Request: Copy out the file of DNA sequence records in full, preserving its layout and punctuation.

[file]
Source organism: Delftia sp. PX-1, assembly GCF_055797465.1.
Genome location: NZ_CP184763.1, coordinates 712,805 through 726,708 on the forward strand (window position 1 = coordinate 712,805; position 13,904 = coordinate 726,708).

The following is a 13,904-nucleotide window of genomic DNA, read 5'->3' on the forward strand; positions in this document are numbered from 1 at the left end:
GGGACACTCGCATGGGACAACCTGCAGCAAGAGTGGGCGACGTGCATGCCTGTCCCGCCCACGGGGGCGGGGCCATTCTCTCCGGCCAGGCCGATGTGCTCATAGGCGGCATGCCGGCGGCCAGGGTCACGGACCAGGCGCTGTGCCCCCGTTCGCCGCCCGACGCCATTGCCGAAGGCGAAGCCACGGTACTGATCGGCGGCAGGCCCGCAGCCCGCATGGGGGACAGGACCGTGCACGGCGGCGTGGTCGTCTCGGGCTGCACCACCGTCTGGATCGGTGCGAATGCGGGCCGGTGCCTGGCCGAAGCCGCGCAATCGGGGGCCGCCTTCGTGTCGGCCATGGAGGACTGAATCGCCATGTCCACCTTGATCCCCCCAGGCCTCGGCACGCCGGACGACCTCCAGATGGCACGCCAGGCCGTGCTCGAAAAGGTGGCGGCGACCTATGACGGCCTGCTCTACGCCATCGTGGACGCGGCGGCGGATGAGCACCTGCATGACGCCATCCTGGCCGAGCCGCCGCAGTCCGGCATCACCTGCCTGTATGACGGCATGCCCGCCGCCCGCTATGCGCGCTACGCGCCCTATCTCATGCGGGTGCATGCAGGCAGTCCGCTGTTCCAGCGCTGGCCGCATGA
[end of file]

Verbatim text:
Source organism: Delftia sp. PX-1, assembly GCF_055797465.1.
Genome location: NZ_CP184763.1, coordinates 712,805 through 726,708 on the forward strand (window position 1 = coordinate 712,805; position 13,904 = coordinate 726,708).

The following is a 13,904-nucleotide window of genomic DNA, read 5'->3' on the forward strand; positions in this document are numbered from 1 at the left end:
GGGACACTCGCATGGGACAACCTGCAGCAAGAGTGGGCGACGTGCATGCCTGTCCCGCCCACGGGGGCGGGGCCATTCTCTCCGGCCAGGCCGATGTGCTCATAGGCGGCATGCCGGCGGCCAGGGTCACGGACCAGGCGCTGTGCCCCCGTTCGCCGCCCGACGCCATTGCCGAAGGCGAAGCCACGGTACTGATCGGCGGCAGGCCCGCAGCCCGCATGGGGGACAGGACCGTGCACGGCGGCGTGGTCGTCTCGGGCTGCACCACCGTCTGGATCGGTGCGAATGCGGGCCGGTGCCTGGCCGAAGCCGCGCAATCGGGGGCCGCCTTCGTGTCGGCCATGGAGGACTGAATCGCCATGTCCACCTTGATCCCCCCAGGCCTCGGCACGCCGGACGACCTCCAGATGGCACGCCAGGCCGTGCTCGAAAAGGTGGCGGCGACCTATGACGGCCTGCTCTACGCCATCGTGGACGCGGCGGCGGATGAGCACCTGCATGACGCCATCCTGGCCGAGCCGCCGCAGTCCGGCATCACCTGCCTGTATGACGGCATGCCCGCCGCCCGCTATGCGCGCTACGCGCCCTATCTCATGCGGGTGCATGCAGGCAGTCCGCTGTTCCAGCGCTGGCCGCATGA